Sunday: After a good night’s sleep and my first cup of tea down, I feel ready to tell last night’s story. I went out to meet two 2012 Smithies. One is American, graduated from Smith, and returned to Hamburg to her clinical job she had while abroad junior year. The second is a German native who came to Smith to study American Studies for a year as a graduate student (another one of Smith’s great programs.) We had a great time chatting about everything under the sun and trying Hamburg’s own Alsterwasser (a mix of beer and Sprite, quite delicious, yet to be determined if the gluten content affects me,) and reminiscing about Smith. We live off in the same direction and took the number 3 bus together, and I got off before them to change buses. I am quite familiar with the 20/25 that I was switching to and felt fine; I knew where I was. At the stop, I had over 10 minutes to wait and wandered into the Kiosk there. I bought a tin of Turkish loose leaf Earl Grey (drinking at the moment, not the best, still a cultural experience,) and then still had time and was freezing, so I went into the Döner (kebab) place next door for Pommes (french fries). Continue reading →
It is hard to believe it has already been nineteen days. It feels like ages ago that I was in Boston at the airport. The amount that I have experienced over these days is incomparable to any other experience. As a tourist, you still live in you own bubble. When you visit a relative or friend, they know the day to day tasks and take care of you. Here, I am doing it on my own; thankfully, Smith has such an amazing well-established program with wonderful teachers who care deeply about what they do. Last Saturday we took a day trip to the Hanseatic city of Lübeck. We had beautiful weather and it was great to be in a smaller city. It made me realize that because Hamburg is so large, it has made the transition for little country-bumpkin for me a bit bigger. On a guided tour of the city, we saw Marienkirche (St. Mary’s Church). Built in 1250 this church has one of the largest organs in the world and contains over 8,000 pipes- the largest can fit a full grown person inside and the smallest is the size of a matchstick. It was the home church of Buxtehude and both Handel and Bach were guest students of his. (Click to Enlarge, See Full Album Here) Continue reading →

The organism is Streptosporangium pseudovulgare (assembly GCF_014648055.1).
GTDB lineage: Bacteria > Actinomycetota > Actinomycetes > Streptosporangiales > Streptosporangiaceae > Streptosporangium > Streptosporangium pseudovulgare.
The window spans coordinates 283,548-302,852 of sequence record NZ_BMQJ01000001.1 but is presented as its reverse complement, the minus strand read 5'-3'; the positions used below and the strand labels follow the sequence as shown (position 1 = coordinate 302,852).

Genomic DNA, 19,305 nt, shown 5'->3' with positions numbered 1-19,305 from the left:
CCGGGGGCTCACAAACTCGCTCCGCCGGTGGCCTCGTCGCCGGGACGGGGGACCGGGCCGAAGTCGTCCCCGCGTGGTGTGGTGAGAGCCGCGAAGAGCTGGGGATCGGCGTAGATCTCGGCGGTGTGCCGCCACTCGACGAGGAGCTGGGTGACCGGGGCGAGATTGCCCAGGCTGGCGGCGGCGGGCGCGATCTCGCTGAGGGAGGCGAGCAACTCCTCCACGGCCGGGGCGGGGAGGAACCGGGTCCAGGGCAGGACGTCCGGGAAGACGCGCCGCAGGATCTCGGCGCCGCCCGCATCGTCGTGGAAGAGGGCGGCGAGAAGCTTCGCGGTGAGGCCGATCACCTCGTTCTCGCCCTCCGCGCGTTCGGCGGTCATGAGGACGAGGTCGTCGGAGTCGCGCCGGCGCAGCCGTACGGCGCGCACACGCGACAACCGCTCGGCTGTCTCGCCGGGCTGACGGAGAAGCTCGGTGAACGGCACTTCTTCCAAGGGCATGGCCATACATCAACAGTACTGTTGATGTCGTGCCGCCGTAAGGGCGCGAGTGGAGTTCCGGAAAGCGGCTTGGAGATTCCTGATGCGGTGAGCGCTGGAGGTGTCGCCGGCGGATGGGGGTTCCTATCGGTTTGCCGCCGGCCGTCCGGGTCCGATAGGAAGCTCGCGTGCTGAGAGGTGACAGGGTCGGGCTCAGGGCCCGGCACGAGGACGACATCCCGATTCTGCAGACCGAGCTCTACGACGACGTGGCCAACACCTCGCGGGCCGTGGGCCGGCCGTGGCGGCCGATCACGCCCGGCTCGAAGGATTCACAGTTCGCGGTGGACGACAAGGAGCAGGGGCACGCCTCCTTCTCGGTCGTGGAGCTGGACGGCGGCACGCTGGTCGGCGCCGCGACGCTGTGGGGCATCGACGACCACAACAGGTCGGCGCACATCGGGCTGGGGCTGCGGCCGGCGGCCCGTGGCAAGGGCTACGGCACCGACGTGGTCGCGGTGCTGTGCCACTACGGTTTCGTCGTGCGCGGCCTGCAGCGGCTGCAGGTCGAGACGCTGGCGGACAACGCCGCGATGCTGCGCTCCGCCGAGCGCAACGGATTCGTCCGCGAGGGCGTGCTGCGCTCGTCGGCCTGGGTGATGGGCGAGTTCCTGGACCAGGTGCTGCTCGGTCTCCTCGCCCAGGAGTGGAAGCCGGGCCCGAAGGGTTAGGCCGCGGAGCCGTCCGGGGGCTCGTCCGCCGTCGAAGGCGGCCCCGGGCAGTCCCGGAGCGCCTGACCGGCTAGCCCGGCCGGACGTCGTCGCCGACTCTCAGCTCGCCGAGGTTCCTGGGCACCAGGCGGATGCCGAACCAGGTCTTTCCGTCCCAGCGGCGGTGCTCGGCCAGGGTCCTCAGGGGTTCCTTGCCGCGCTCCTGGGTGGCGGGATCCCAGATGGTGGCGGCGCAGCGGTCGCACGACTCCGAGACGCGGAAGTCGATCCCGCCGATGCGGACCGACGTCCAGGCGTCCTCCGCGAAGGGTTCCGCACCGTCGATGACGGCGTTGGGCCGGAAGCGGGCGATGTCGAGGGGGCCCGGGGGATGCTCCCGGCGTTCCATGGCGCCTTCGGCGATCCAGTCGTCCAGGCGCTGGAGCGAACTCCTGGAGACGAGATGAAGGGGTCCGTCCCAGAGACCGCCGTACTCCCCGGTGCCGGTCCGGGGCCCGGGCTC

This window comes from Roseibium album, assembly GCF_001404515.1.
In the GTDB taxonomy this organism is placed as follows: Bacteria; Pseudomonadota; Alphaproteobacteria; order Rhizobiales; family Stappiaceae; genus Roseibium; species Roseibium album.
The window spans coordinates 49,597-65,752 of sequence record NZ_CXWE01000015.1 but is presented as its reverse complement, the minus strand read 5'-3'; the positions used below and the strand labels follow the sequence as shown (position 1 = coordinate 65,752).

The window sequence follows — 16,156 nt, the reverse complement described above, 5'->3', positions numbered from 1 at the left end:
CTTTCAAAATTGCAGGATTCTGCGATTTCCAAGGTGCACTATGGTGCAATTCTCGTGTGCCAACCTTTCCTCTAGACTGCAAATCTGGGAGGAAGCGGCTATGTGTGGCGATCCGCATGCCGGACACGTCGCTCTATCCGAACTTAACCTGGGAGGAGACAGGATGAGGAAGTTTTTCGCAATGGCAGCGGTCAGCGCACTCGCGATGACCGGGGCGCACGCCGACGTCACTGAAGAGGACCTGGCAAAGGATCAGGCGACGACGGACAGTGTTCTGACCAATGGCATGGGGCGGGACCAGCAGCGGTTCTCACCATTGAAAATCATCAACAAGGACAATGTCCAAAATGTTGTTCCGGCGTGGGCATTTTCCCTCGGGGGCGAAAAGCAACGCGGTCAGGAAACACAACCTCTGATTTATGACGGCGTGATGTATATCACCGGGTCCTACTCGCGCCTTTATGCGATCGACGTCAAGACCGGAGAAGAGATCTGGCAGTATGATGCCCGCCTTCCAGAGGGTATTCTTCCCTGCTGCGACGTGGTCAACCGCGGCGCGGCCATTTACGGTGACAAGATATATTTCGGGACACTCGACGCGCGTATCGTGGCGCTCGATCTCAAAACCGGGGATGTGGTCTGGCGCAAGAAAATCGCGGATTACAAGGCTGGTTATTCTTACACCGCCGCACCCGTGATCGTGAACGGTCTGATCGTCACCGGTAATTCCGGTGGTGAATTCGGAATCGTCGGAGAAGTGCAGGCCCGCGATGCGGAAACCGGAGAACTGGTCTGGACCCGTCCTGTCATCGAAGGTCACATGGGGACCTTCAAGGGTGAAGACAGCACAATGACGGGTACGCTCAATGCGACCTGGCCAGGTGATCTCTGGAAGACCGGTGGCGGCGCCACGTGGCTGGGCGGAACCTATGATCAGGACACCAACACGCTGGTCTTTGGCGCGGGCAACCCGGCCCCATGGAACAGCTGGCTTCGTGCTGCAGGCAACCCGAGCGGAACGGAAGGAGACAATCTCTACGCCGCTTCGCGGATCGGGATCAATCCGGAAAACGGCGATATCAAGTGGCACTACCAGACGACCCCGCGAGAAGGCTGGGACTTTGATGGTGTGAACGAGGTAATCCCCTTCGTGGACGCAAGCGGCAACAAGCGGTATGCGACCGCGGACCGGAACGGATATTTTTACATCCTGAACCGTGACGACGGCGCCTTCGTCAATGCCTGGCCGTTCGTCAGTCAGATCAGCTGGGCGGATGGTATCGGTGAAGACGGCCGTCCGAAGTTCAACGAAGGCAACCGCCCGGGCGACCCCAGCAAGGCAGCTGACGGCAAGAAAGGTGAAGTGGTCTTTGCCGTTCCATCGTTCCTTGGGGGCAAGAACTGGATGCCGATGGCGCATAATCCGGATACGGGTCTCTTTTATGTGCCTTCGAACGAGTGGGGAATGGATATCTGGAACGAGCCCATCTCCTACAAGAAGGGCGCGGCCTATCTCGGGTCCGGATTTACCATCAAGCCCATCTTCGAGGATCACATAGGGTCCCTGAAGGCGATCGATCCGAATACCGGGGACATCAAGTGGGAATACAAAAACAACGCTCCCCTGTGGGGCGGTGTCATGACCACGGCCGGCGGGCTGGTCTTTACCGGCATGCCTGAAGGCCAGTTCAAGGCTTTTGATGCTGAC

Sundays in Germany are unlike in the U.S. Everything is closed in Germany. It is a tradition that lives on, although many say it’s fading and won’t last. People are everywhere on Sundays though, they walk, bike, relax, window shop for when the stores are open. I have even seen a furniture store advertise that it was open, but only for viewing their items- It’s illegal to sell things. I got up around 9 and made a plan to go running. I couldn’t sleep past 10 even if I wanted to because the church bells outside my window ring for a good thirty minutes. I took the bus the 3 kilometers into the city to the Alster, a river that has been dammed into a lake, and started the 7k run around the perimeter. At 10 there were a decent amount of people, but as it got later, more and more and more walkers, joggers, and bikers piled onto the path. It was incredible. I stopped (more than I would have liked to, training-wise,) to take some photos and got very excited to come back with my real camera to get some great shots. After spending two hours around the lake and the city, I have a great appreciation for it and hope to be rowing and sailing on it at some point this year. Continue reading →
After a full week, I am finally able to process everything enough for an update. Multiple times this past week I sat down at my computer to write an update, only to be confronted with a scrambled brain, frazzled by English-German and German-English, and everything else unfamiliar. Continue reading →